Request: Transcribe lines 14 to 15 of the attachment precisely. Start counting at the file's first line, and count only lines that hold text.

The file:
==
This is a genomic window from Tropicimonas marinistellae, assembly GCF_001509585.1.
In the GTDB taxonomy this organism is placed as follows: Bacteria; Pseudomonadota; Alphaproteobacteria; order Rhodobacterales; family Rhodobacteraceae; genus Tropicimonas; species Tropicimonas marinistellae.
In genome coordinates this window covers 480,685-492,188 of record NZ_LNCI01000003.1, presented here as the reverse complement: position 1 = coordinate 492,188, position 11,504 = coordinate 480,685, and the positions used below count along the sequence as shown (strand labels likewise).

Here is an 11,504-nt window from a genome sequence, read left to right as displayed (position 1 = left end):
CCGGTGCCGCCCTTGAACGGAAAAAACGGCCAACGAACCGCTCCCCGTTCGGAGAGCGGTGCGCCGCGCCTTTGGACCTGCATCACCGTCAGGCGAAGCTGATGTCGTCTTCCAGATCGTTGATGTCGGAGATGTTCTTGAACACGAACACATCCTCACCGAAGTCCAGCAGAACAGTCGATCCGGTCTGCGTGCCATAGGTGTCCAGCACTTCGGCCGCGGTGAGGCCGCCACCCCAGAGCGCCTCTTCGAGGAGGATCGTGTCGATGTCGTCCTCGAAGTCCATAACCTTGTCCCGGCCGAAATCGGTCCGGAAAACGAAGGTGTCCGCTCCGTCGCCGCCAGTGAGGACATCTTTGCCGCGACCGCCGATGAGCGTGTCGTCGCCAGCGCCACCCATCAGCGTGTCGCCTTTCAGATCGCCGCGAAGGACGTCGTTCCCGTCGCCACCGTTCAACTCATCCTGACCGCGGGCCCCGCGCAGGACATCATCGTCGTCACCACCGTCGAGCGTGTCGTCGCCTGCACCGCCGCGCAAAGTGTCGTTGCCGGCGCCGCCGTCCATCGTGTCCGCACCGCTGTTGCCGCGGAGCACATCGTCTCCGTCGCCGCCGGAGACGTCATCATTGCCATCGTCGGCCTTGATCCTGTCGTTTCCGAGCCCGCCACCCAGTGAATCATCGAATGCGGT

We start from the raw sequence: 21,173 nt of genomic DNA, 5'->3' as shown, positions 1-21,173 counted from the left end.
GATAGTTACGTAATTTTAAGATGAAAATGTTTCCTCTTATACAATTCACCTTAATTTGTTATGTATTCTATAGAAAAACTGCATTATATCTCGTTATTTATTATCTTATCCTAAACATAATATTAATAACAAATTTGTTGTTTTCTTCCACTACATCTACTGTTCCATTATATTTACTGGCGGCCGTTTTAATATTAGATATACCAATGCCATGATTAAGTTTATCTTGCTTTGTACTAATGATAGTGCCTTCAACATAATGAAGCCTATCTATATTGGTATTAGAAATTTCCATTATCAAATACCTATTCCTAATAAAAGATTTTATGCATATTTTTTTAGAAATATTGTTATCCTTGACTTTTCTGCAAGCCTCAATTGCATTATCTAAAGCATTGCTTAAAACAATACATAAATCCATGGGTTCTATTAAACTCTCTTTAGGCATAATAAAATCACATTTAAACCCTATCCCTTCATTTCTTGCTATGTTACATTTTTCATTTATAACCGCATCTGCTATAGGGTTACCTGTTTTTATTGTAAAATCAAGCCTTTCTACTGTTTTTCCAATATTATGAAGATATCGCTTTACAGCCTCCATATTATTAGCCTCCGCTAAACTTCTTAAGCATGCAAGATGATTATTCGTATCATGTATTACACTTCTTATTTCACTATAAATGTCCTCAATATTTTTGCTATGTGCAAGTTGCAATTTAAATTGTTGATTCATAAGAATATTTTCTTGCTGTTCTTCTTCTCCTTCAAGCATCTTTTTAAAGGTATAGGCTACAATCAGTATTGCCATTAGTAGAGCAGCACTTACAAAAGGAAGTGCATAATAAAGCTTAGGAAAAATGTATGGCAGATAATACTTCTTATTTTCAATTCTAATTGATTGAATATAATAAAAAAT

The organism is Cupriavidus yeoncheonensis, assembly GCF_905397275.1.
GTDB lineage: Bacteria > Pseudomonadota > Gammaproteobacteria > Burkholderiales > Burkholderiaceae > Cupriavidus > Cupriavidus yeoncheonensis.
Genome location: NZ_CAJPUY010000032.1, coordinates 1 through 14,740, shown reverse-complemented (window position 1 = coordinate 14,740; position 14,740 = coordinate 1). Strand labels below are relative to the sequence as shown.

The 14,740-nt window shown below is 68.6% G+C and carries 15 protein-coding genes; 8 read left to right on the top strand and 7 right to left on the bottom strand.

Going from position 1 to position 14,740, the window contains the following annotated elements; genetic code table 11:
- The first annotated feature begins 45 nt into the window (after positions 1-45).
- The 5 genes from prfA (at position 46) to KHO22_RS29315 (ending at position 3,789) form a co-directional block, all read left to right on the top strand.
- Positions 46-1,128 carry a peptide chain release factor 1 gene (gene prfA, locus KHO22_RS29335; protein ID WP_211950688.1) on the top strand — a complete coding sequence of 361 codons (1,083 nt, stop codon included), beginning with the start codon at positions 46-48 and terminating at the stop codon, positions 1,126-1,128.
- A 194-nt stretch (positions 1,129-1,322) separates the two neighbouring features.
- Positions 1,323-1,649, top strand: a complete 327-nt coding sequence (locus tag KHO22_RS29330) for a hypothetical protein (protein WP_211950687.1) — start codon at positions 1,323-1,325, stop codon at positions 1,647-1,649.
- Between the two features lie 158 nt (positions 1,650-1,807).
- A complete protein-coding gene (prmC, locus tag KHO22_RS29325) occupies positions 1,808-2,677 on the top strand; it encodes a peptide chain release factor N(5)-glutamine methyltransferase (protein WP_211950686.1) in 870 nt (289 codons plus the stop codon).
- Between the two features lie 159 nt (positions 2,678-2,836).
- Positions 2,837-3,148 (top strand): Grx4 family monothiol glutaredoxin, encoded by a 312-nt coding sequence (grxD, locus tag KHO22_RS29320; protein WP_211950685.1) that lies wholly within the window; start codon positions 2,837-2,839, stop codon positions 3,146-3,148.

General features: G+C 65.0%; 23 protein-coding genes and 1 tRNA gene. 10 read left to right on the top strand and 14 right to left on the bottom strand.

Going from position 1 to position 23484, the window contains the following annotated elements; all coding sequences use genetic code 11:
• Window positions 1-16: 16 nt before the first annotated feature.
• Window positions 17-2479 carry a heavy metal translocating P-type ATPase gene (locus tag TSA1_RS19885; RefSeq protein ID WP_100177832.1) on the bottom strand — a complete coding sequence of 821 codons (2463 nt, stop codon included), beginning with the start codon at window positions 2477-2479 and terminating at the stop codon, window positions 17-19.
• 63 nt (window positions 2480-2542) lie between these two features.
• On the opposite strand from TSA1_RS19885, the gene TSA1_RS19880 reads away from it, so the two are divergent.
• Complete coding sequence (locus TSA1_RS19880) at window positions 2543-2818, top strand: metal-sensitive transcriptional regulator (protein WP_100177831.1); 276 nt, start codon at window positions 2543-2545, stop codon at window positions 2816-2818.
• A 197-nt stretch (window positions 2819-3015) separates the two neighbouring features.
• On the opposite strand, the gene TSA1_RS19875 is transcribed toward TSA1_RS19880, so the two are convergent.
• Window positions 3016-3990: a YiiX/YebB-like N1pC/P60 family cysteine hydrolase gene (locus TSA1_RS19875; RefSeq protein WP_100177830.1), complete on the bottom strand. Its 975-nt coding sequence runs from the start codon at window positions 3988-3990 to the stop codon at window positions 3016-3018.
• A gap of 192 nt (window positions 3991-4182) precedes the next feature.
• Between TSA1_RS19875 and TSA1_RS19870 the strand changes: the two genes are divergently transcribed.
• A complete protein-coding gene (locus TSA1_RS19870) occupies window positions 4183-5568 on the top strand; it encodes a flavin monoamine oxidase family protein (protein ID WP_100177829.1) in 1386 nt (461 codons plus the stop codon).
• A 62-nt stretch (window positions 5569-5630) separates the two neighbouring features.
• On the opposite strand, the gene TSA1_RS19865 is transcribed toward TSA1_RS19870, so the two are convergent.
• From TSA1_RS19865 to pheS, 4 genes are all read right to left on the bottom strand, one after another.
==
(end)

- The 5 genes from prfA (at position 46) to KHO22_RS29315 (ending at position 3,789) form a co-directional block, all read left to right on the top strand.
- Positions 46-1,128 carry a peptide chain release factor 1 gene (gene prfA, locus KHO22_RS29335; protein ID WP_211950688.1) on the top strand — a complete coding sequence of 361 codons (1,083 nt, stop codon included), beginning with the start codon at positions 46-48 and terminating at the stop codon, positions 1,126-1,128.